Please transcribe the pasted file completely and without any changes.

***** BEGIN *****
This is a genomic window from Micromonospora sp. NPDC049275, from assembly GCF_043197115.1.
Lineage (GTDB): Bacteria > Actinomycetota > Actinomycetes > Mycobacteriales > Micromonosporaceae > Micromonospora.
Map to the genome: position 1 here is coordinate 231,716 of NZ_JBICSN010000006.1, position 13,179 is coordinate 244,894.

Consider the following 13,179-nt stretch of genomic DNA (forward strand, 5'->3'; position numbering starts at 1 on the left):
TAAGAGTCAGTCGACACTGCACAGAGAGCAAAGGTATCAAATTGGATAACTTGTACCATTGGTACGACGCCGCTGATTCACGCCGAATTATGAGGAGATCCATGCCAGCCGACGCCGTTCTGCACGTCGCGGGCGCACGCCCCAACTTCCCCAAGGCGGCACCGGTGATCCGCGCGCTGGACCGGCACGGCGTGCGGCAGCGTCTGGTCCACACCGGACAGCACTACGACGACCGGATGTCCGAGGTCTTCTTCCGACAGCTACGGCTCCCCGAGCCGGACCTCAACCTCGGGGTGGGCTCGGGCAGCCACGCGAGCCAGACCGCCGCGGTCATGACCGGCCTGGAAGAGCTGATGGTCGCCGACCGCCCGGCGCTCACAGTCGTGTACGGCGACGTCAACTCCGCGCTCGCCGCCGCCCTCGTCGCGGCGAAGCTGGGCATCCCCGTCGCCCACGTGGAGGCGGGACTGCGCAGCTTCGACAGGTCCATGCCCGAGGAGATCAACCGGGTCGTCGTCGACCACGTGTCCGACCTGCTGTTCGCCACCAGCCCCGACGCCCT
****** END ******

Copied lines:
This is a genomic window from Micromonospora sp. NPDC049275, from assembly GCF_043197115.1.
Lineage (GTDB): Bacteria > Actinomycetota > Actinomycetes > Mycobacteriales > Micromonosporaceae > Micromonospora.
Map to the genome: position 1 here is coordinate 231,716 of NZ_JBICSN010000006.1, position 13,179 is coordinate 244,894.

Consider the following 13,179-nt stretch of genomic DNA (forward strand, 5'->3'; position numbering starts at 1 on the left):
TAAGAGTCAGTCGACACTGCACAGAGAGCAAAGGTATCAAATTGGATAACTTGTACCATTGGTACGACGCCGCTGATTCACGCCGAATTATGAGGAGATCCATGCCAGCCGACGCCGTTCTGCACGTCGCGGGCGCACGCCCCAACTTCCCCAAGGCGGCACCGGTGATCCGCGCGCTGGACCGGCACGGCGTGCGGCAGCGTCTGGTCCACACCGGACAGCACTACGACGACCGGATGTCCGAGGTCTTCTTCCGACAGCTACGGCTCCCCGAGCCGGACCTCAACCTCGGGGTGGGCTCGGGCAGCCACGCGAGCCAGACCGCCGCGGTCATGACCGGCCTGGAAGAGCTGATGGTCGCCGACCGCCCGGCGCTCACAGTCGTGTACGGCGACGTCAACTCCGCGCTCGCCGCCGCCCTCGTCGCGGCGAAGCTGGGCATCCCCGTCGCCCACGTGGAGGCGGGACTGCGCAGCTTCGACAGGTCCATGCCCGAGGAGATCAACCGGGTCGTCGTCGACCACGTGTCCGACCTGCTGTTCGCCACCAGCCCCGACGCCCT